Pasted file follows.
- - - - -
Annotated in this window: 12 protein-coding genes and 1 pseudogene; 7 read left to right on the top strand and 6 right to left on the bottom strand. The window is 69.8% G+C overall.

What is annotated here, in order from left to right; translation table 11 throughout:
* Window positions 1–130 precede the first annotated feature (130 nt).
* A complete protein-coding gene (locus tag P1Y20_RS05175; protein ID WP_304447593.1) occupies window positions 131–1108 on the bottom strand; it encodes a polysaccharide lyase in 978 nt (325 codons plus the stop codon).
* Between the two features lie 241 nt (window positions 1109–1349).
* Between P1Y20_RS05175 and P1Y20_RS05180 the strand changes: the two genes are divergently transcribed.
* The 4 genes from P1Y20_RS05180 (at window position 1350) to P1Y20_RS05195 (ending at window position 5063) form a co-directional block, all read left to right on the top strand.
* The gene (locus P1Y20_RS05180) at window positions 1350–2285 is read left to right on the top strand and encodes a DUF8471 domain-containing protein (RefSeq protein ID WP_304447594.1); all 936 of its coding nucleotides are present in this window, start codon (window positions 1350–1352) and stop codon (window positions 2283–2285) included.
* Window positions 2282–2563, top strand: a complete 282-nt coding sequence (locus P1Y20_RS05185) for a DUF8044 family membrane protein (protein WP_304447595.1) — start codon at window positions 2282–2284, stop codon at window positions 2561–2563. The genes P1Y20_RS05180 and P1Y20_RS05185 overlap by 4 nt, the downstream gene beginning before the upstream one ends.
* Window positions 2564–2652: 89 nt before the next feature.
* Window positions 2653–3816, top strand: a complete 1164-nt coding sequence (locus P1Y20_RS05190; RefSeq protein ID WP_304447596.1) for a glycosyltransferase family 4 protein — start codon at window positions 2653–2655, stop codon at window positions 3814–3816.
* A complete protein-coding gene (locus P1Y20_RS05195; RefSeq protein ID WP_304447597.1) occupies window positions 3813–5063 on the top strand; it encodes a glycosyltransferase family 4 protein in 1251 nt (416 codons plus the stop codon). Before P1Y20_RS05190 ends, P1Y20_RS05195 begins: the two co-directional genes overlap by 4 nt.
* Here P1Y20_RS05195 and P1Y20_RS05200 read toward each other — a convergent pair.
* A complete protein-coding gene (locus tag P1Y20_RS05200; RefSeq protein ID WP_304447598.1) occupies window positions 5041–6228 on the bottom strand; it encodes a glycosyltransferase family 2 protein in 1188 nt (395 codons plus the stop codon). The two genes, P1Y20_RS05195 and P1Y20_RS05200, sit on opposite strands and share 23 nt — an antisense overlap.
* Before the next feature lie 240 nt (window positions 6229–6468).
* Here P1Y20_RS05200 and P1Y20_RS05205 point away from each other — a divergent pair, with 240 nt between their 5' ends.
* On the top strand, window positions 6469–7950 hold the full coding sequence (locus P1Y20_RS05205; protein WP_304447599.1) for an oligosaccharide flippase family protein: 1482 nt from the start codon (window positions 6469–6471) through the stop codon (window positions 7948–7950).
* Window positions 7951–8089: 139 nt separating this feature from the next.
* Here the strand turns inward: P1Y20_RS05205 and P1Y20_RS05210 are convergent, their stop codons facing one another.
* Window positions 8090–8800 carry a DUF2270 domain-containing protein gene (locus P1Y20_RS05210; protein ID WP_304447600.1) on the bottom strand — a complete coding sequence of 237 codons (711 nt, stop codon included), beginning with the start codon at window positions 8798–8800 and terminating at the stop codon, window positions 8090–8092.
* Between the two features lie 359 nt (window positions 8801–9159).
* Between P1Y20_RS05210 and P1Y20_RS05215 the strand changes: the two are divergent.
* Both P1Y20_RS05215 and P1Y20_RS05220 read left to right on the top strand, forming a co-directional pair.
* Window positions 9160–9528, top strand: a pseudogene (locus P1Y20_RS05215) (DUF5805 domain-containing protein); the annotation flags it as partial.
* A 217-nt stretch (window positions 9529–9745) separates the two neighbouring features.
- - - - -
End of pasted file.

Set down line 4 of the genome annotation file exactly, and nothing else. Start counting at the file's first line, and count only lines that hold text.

* A complete protein-coding gene (locus tag P1Y20_RS05175; protein ID WP_304447593.1) occupies window positions 131–1108 on the bottom strand; it encodes a polysaccharide lyase in 978 nt (325 codons plus the stop codon).